Wednesday, October 15, 2003
previous entry | main | next entry | TrackBack (8)
The post-war debate about the pre-war rhetoric -- part II
Jonathan Schwarz's opening statement on the question: "It is a complete fabrication that the Bush administration argued in the runup to the war that there was an imminent threat from Iraq."
"It is a complete fabrication that the Bush administration argued in the runup to the war that there was an imminent threat from Iraq."
Jonathan will be arguing in the negative:
I concede that no Bush administration official ever said -- as far as I'm aware -- the precise words "Iraq is an imminent threat." However, the evidence clearly shows that the idea that the Bush administration argued there was an imminent threat from Iraq is not completely fabricated. (Indeed, I believe any fair reading of Bush administration statements shows that indeed they did clearly claim Iraq was an imminent threat. However, for the purposes of this bet, I need merely show that the idea that they argued Iraq was an imminent threat is not made up out of whole cloth.)
For easy reference, I've numbered the parts of my argument below.
1. First I'd like to address the most frequently-cited evidence that the statement at issue is true. That is this section from the most recent State of the Union address:
Some, such as Charles Krauthammer, claim this means that "in his 2003 State of the Union address, Bush plainly denied that the threat was imminent".
This is incorrect. Bush here did not deny that Iraq was an imminent threat. Rather, he was making the argument that we could not know whether or not Iraq was an imminent threat. In other words, the implication of what Bush was saying was that indeed Iraq might be an imminent threat.
(While this is somewhat off-topic, my speculation is that Bush's speechwriters wrote this section of the State of the Union as they did because they were in a difficult position. They knew people were claiming that we should only attack if Iraq were an imminent threat to the US, and that that idea had a great appeal to many people. And they knew that the idea that Iraq was an imminent threat to the US might appear far-fetched. But at the same time, it wasn't politically feasible to say explicitly that Iraq wasn't an imminent threat. So they finessed it, while elsewhere trying to make the threat sound as alarming as possible.)
2. Next, let's turn to Bush administration claims on other occasions before the war -- claims that clearly show that the idea that they argued Iraq was an imminent threat are not completely fabricated.
On June 6, 2002, Dick Cheney referred in a speech to the "gathering danger" of Iraq. At the United Nations last year on September 12, Bush himself stated that "Saddam Hussein's regime is a grave and gathering danger".
According to Roget's Interactive Thesaurus, "gathering" is a synonym of "imminent."
3. In testimony before Congress on September 18 last year, Donald Rumsfeld stated that:
Here Rumsfeld says that he cannot rule out the possibility that Iraq may be an imminent nuclear threat. More significantly for our purposes, he states that Iraq has biological weapons and that they are an "immediate threat."
According to Roget's Interactive Thesaurus, "immediate" is also a synonym of "imminent."
4. On October 16 last year, the following exchange with Ari Fleischer took place at a White House press briefing:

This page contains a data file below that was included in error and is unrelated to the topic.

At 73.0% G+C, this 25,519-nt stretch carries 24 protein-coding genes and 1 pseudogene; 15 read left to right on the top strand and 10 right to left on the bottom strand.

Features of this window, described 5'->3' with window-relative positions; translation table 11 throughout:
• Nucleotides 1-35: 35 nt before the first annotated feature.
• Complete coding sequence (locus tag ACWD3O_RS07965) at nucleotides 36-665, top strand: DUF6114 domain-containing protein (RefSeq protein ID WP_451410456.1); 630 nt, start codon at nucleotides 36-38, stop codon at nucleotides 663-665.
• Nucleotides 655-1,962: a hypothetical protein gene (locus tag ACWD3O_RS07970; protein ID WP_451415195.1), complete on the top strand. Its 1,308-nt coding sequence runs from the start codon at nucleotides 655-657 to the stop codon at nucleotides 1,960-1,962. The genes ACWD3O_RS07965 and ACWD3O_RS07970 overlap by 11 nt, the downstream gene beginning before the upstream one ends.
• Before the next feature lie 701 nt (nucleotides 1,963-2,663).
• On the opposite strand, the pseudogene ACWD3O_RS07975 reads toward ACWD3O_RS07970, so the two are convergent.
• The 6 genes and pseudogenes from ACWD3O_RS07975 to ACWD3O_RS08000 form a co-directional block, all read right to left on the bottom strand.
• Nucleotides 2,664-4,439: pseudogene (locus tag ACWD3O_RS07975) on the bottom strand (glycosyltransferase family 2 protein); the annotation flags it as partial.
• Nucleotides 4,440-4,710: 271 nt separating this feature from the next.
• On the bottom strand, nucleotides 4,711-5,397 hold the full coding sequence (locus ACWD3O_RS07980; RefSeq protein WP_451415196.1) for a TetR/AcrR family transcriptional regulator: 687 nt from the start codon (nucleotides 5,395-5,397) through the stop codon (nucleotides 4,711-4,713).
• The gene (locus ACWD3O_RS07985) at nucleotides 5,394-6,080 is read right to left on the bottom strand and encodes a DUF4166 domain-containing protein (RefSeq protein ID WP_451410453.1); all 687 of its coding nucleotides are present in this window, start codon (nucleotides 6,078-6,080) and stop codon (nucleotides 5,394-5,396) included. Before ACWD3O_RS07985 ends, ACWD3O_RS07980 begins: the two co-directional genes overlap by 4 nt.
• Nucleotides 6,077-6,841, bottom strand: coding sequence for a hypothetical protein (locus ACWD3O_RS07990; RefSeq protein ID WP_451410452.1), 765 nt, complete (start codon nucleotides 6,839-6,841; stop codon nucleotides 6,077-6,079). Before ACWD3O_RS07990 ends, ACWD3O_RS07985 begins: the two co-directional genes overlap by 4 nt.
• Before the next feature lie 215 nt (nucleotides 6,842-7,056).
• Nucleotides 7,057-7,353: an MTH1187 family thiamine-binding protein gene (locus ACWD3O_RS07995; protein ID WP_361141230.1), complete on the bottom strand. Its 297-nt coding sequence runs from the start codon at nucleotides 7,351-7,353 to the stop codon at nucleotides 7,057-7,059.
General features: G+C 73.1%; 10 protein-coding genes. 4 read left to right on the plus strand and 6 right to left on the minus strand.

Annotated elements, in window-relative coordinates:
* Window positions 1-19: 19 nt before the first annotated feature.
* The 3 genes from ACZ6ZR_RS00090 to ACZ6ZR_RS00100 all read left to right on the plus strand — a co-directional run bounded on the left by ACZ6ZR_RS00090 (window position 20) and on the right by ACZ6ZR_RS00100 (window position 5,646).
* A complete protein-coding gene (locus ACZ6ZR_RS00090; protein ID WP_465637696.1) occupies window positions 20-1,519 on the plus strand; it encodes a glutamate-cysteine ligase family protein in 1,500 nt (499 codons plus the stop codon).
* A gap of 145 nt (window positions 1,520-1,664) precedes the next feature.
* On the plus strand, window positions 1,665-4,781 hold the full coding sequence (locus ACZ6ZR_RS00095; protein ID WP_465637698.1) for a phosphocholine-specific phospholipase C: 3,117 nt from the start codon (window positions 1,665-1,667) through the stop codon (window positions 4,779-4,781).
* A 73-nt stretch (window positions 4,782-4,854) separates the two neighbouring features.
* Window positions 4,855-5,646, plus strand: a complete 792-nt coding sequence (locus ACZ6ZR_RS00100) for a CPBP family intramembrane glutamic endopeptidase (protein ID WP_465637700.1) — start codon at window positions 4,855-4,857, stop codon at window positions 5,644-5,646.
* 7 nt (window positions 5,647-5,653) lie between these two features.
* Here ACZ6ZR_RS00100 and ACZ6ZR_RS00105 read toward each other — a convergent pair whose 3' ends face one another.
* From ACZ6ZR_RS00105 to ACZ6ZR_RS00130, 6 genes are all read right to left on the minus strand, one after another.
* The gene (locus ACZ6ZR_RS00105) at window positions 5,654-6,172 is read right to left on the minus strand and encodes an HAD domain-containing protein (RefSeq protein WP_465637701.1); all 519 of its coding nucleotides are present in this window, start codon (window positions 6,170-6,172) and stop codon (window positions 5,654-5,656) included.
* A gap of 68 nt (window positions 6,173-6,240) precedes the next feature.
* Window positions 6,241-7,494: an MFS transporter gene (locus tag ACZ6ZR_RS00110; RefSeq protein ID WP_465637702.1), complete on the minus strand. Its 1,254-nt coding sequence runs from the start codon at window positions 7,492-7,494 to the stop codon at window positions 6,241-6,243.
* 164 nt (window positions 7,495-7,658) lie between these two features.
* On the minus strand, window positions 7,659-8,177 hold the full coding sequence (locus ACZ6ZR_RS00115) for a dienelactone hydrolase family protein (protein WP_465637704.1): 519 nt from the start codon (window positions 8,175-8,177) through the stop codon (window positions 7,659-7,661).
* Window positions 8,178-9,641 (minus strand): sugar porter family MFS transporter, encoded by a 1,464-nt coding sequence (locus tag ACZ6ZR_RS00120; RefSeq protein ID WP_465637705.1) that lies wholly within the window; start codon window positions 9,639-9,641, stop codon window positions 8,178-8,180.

I believe this speaks for itself.
5. During an October 7 speech last year in Cincinnati, Bush stated that:
Later, in the State of the Union, Bush said that terrorists armed by Iraq could "bring a day of horror like none we have ever known."
In other words, Bush was arguing that Iraq could on any given day help terrorists bring the U.S. a day of horror like none we have ever known -- and that Iraq was a danger comparable or greater than Al-Qaida, which everyone would agree is an imminent threat to America.
6. Next let's examine three significant interpretations of the Bush administration's Iraq claims.
Radio Free Europe's headline after Bush's speech was "Iraq: Bush Tells Americans Saddam Is An Imminent Threat". Many other news outlets made such claims, but Radio Free Europe's is particularly noteworthy because it is funded by the U.S. government itself.
After the war on this past June 8th, William Kristol -- obviously one of the prime journalistic supporters of the war -- stated on Fox News Sunday that "Bush and Blair certainly articulated" "the case for urgency".
Also after the war, Ari Fleischer was again asked whether the United States claimed Iraq was an imminent threat. Again he agreed:
7. Finally, the blog on the official Bush/Cheney reelection campaign website approvingly cites columnist Kathleen Parker's "judgment that Kay’s report does indeed prove that conditions in Iraq posed an imminent threat to the United States and the world."
It's worth examining the implications of this closely. George Bush's official website is promoting the idea that David Kay's findings prove that Iraq was an imminent threat. Yet what Kay found was far, far less than the unequivocal claims by the Bush administration before the war -- that Iraq possessed biological and chemical weapons and was actively pursuing nuclear weapons.
Therefore, by the Bush campaign's own standards of what constitutes an imminent threat, it logically follows that the Bush administration was arguing that Iraq posed an imminent threat. After all, Iraq could hardly have been more of a threat with what Kay has discovered than it would have been with what the Bush administration said they definitely had.
In conclusion, let me summarize what Sebastian must argue: